Helping the Museum Grow

Posted on 16 March 2012

web Two Forks Crowd 1

By Emily J. Weitz

The mission of the Parrish Art Museum is to bring art and people together, and as the space expands, so too will the mission’s reach. There are obvious ways that the museum serves as a forum for these connections, from gala events to workshops for children. But one way that the Parrish has really embedded itself in the fabric of the local community is through the Business Council. Established in 1998 by former director Trudy Kramer and trustee Donald Sullivan, the Business Council brings local business owners and managers together under the name of the Parrish.

“Trudy Kramer made it a priority to reconnect with the local and regional business community,” says Sullivan, who in addition to being a trustee of the Parrish and Chairman of the Business Council, owns the Southampton Publick House. “It helps the Parrish get its mission out to the business managers and owners, who are normally very busy people and are continually asked to support a myriad of associations and charities.”

Creating the Business Council has allowed the Parrish to be an integral part of the local business community.

“It’s a way to create an identity for the Parrish as a member of the community that reaches all audiences including students, student parents, 2nd homeowners and summer visitors,” he said.

In addition to the benefits the Parrish gleans from the support of the community, the businesses have a lot to gain from joining.

“The Business Council is designed to give members the opportunity to increase their visibility by linking their name with the Parrish,” says Melissa Gatz, membership manager at the Parrish. “Business Council members receive recognition for their support on the museum’s web site, through a listing in the Midsummer Gala Journal, and in ads.”

The support they lend is used for educational programming at the Parrish.

“Plus,” adds Gatz, “Business Council members receive free or discounted tickets to our three networking events per year. And the events are fun!”

One of these events is coming up. Two Forks and a Cork, the Business Council’s annual wine tasting and networking event, is a chance for business leaders to get together.

“This event is important to the Parrish,” says Gatz, “because it gives local business professionals the opportunity to reconnect. I’m always surprised to see who attends our events… Don Sullivan always emphasized the importance of these events, and he thinks the reason they are so successful is they are short and sweet, and that appeals to the busy professional trying to do it all.”

This year, the event will showcase seven wineries from the North and South forks. Channing Daughters, Croteaux Vineyards, Duck Walk South, Jampesport Vineyards, Peconic Bay Winery, and Wolffer Estate will all participate. The Riverhead Project will provide hors d’oeuvres and Mali B Sweets will provide desserts.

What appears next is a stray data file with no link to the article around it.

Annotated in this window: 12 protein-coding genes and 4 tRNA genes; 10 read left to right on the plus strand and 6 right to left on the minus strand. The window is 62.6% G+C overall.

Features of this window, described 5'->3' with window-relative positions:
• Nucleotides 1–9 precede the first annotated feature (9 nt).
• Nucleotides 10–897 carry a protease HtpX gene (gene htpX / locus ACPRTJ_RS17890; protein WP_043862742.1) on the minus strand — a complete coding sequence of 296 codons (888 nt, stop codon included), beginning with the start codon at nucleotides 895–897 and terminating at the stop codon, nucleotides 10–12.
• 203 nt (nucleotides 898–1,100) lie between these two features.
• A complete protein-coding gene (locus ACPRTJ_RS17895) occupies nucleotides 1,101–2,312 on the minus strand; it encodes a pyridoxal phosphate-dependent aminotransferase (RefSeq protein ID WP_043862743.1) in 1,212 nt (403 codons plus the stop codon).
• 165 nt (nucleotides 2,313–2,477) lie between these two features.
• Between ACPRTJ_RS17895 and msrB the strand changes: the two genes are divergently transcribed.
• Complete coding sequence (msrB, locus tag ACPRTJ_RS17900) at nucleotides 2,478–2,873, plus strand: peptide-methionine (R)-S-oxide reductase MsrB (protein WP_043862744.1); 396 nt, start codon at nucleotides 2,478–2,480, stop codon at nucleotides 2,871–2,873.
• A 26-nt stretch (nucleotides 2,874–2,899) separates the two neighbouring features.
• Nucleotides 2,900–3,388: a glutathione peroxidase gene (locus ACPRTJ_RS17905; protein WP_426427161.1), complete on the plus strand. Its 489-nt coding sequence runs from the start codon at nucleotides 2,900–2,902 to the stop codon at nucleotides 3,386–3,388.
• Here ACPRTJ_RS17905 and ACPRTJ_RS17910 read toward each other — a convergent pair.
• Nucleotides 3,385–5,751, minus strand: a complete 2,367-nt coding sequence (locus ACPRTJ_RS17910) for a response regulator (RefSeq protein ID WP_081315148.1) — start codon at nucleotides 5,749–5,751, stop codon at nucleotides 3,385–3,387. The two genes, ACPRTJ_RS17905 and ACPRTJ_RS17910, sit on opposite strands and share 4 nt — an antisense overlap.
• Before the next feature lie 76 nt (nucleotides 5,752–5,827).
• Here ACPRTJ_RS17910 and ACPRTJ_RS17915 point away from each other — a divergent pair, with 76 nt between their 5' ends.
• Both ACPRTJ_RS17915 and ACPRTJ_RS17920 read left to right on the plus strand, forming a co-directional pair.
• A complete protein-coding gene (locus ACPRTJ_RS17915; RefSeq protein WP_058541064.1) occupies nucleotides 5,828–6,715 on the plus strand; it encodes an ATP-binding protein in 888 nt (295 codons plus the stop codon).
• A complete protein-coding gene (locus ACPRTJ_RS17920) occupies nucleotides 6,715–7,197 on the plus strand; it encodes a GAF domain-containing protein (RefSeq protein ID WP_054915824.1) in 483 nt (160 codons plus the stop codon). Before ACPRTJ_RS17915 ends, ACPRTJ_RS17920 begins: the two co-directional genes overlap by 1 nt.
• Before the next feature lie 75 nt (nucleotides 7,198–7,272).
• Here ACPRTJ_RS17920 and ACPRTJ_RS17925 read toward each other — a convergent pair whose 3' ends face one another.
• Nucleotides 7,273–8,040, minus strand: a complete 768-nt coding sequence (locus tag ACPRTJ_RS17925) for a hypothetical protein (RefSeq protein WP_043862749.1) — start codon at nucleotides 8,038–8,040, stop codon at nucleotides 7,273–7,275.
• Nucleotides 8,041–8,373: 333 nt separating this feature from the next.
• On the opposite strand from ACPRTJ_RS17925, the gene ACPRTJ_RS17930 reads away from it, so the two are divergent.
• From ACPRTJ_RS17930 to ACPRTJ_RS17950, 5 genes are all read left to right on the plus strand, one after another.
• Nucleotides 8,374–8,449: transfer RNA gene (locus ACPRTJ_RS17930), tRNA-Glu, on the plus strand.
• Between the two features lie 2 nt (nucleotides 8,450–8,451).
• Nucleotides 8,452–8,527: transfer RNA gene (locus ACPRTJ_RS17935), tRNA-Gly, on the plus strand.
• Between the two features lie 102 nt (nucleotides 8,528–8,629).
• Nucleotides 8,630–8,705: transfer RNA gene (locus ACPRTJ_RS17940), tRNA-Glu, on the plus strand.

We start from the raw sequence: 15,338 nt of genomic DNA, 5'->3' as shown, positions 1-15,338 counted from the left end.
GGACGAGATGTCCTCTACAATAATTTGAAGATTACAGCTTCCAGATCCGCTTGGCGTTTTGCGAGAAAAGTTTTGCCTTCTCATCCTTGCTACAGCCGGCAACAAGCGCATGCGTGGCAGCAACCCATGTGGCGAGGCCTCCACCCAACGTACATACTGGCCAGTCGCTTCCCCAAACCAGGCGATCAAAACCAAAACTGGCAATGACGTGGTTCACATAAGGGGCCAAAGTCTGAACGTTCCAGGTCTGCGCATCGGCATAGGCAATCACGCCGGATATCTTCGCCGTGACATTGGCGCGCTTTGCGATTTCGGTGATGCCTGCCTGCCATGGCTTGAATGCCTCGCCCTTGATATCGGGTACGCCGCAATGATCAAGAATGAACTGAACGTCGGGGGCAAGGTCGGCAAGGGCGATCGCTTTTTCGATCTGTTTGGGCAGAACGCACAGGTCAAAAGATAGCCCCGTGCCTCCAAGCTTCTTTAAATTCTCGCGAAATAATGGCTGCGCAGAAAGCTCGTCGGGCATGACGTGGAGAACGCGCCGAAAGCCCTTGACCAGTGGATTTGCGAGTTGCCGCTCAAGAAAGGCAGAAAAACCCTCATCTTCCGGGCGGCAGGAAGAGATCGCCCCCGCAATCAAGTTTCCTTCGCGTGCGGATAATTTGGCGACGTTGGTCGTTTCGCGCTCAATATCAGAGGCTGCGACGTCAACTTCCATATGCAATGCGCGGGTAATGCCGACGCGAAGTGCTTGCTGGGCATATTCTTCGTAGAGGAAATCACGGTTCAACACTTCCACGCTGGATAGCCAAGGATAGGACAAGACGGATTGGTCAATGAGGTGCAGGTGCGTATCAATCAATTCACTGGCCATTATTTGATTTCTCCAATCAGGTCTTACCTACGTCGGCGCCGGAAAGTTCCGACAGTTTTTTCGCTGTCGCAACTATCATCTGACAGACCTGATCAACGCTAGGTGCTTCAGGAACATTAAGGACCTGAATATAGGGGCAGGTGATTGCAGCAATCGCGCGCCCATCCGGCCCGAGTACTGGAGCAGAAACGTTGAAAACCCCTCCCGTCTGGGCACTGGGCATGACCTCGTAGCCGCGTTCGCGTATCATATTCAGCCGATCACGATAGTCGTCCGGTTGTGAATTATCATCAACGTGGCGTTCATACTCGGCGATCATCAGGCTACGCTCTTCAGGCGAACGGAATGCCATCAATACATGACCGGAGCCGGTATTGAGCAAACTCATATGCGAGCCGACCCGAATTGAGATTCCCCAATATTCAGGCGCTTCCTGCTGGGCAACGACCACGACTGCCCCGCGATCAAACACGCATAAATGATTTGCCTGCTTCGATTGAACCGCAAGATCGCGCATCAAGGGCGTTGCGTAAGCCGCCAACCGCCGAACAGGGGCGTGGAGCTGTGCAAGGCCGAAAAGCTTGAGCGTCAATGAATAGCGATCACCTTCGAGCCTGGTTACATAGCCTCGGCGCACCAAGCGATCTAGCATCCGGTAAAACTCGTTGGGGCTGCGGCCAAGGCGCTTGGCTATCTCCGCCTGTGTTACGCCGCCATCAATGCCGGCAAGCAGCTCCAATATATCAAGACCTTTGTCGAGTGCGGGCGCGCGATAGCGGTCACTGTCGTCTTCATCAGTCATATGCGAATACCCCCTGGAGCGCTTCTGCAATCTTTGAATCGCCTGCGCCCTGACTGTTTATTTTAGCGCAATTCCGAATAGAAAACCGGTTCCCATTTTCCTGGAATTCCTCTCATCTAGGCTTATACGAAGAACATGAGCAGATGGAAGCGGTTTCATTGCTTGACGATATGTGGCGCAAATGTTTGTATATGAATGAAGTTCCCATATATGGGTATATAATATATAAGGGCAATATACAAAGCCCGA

“A few of the wineries will actually be debuting some of their 2011 creations,” says Gatz.

In the meantime, the construction of the museum’s new home in Water Mill is proceeding “apace,” says Mark Segal, marketing director at The Parrish.

“Wiring, plumbing, insulation, framing… much of the roof has been finished, including a large section of the south roof visible from Route 27,” he said. “The parking lot is being laid out, the floors have been sealed, and landscaping is underway. All glass has been installed except for the café’s window wall. We are anticipating a mid-October opening, though we do not have a specific date as of yet.”

Other noteworthy aspects of the design of the new building include “the presentation of art in naturally skylit galleries, which replicate the conditions of the artist studios that inspired the design,” says Segal. There will also be “on-site amenities, including a café,” says Segal, “and the opportunity to enjoy the landscape from both within and outside the building.”

As the Parrish Art Museum grows into the new space on Route 27, their visibility will inevitably increase.

“The most obvious change,” says Segal, “[is that] due to the tripling of our exhibition space to 12,000 square feet, [we will be able to] present the first-ever installation of our permanent collection at the same time as temporary exhibitions.”

xIn addition, programming will grow as they make use of “a state-of-the-art multipurpose space for films, lectures, performance, and other public programs. Galleries will be designed to enable the presentation of the full range of contemporary art, including time based and high tech media. The building will allow for an expansion of all our programs,” says Segal.

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